Continuing in that vein is a new project called Minibloq. Minibloq is a new GUI based programming tool, aimed at those few people the regular Arduino couldn’t reach, due to the complexities of coding in actual code. I started out my embedded engineering life with LEGO’s Mindstorms kits with their drag-and-drop programming GUIs, so this is a project that hits very close to home for me. I wish Julián all the best with his project – please consider donating to his Kickstarted campaign to get the project to a point where it can be deployed into the classroom. I was especially impressed to see the GUI running on the original XO laptop aimed at developing countries, which means that the wonderful platform isn’t restricted to only those who can afford expensive tools.
Minibloq Site (Blog, Videos and Information): http://minibloq.org
The other thing to hit my inbox in the last couple of weeks was an email from a different guy who has turned his idea – low cost robotics for the classroom – into a real product. Meet the Finch, a low cost, sexily designed robotics platform powered by LUFA and driven by imagination. The Finch is a low cost robot equipped with a few basic sensors and lights which should prove to be interesting to entry level robotics courses in Universites, as well as science/computing experiments in highschools.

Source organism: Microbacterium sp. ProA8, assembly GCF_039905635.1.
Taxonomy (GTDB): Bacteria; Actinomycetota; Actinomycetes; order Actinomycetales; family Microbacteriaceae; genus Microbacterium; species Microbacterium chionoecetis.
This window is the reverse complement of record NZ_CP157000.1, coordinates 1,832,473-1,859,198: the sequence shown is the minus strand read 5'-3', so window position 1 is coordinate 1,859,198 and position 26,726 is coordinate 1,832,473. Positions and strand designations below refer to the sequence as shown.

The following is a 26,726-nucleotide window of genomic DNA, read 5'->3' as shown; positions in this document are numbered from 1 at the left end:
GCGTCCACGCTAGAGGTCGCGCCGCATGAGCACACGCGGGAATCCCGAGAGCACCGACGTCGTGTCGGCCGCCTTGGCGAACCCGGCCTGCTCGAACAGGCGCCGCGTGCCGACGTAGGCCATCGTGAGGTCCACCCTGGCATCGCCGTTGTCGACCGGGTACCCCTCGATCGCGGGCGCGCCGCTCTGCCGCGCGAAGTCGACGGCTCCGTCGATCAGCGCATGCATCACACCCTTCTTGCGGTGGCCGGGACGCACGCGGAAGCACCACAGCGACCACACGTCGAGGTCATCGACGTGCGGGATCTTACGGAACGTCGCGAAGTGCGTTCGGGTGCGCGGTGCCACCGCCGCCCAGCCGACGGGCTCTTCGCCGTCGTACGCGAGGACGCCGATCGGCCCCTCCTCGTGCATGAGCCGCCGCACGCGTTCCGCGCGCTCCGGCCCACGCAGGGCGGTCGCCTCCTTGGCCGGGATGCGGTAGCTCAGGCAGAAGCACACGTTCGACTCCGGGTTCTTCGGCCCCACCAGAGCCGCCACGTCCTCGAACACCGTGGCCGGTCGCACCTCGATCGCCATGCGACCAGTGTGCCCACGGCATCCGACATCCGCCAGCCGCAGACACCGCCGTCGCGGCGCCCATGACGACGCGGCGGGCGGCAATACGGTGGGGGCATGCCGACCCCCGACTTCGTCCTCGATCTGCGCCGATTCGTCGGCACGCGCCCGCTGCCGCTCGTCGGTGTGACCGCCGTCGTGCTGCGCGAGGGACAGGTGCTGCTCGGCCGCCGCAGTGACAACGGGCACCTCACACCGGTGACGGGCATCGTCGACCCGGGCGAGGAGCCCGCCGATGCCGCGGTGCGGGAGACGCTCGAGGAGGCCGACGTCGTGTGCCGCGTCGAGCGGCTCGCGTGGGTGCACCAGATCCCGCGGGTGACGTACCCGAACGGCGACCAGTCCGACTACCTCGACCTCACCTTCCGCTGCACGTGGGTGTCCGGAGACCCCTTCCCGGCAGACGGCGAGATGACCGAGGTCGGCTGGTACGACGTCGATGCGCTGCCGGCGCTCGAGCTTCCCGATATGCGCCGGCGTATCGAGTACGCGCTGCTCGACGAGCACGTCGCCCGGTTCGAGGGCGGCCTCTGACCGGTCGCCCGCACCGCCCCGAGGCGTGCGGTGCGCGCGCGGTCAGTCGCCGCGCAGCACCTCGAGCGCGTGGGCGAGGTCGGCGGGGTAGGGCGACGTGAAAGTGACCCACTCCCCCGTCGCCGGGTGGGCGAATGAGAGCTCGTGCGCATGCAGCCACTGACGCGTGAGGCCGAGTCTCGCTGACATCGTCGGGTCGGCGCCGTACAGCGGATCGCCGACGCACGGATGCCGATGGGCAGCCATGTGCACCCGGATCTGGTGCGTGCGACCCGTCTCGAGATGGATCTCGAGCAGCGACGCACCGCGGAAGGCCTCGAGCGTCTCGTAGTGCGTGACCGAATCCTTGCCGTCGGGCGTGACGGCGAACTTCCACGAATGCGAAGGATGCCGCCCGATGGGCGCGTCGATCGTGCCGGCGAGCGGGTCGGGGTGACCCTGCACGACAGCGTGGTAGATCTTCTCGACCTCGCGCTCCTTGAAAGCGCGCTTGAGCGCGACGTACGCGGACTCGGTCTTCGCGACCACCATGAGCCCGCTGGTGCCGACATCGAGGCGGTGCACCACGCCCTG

The Finch Website (Blog, Information, Videos): http://www.finchrobot.com/
What I think would be most interesting would be for the Finch platform to gain support in the Minibloq environment above, giving a $99/unit robot that can be programmed by anyone, anywhere. It’s rare to see two projects released at the same time that could go together so well, so I’m going to stand back and see how it all unfolds with keen interest.
The real kicker about University at the moment is that I’ve finally found a course I’m completely fascinated with, and now don’t have the time to fully explore the subject and experiment with how it all works. Last year I took a Signal Processing subject as part of my course, and to be frank hated it; the concepts were interesting, but the dense material and complex maths put it just outside my capabilities which caused me to lose interest in the whole thing. This semester I’ve found myself taking an Advanced Signal Processing subject by the same lecturer and it’s all finally clicking into place – and I love it. I’ve just finished my programming project for the subject, which was a simple loss-less compression program using Rice Encoding and basic Linear Prediction, to get a compression ratio of around 70%. Yes, that’s pretty awful, but for a basic proof-of-concept system it’s still better than a raw WAVE file.
Given that we were able to choose any language we liked for the encoder I naturally gravitated towards C, since I haven’t really had the opportunity to do any desktop C coding before outside of the basics – I’ve only been coding in C for tiny AVR microcontrollers, and using (urk!) Visual Basic, Visual C#, C++ and Java for desktops. It was actually a really fun exercise, once I gave up on the Microsoft compiler’s abysmal C99 support and switched to using GCC in a VirtualBox’d Ubuntu. Lesson learned there however – don’t mess up Rice Encoding on a virtual machine configured with a dynamically expanding disk, since the wrong K parameter will cause major disk space explosion. All in all however, fun stuff.